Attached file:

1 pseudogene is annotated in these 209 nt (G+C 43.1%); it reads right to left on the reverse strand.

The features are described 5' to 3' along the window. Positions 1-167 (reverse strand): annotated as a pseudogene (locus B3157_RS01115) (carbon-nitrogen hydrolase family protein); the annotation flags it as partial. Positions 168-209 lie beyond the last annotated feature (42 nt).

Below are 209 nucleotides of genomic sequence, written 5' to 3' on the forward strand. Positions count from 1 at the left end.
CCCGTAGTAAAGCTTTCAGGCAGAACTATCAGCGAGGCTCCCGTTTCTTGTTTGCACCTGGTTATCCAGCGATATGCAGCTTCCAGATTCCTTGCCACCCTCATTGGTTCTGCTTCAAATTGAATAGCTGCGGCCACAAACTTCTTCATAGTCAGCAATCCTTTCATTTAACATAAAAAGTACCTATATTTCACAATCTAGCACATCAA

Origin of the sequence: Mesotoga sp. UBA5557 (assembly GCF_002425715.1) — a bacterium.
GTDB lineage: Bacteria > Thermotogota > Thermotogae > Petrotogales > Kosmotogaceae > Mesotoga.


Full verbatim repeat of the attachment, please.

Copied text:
1 pseudogene is annotated in these 209 nt (G+C 43.1%); it reads right to left on the reverse strand.

The features are described 5' to 3' along the window. Positions 1-167 (reverse strand): annotated as a pseudogene (locus B3157_RS01115) (carbon-nitrogen hydrolase family protein); the annotation flags it as partial. Positions 168-209 lie beyond the last annotated feature (42 nt).

Below are 209 nucleotides of genomic sequence, written 5' to 3' on the forward strand. Positions count from 1 at the left end.
CCCGTAGTAAAGCTTTCAGGCAGAACTATCAGCGAGGCTCCCGTTTCTTGTTTGCACCTGGTTATCCAGCGATATGCAGCTTCCAGATTCCTTGCCACCCTCATTGGTTCTGCTTCAAATTGAATAGCTGCGGCCACAAACTTCTTCATAGTCAGCAATCCTTTCATTTAACATAAAAAGTACCTATATTTCACAATCTAGCACATCAA

Origin of the sequence: Mesotoga sp. UBA5557 (assembly GCF_002425715.1) — a bacterium.
GTDB lineage: Bacteria > Thermotogota > Thermotogae > Petrotogales > Kosmotogaceae > Mesotoga.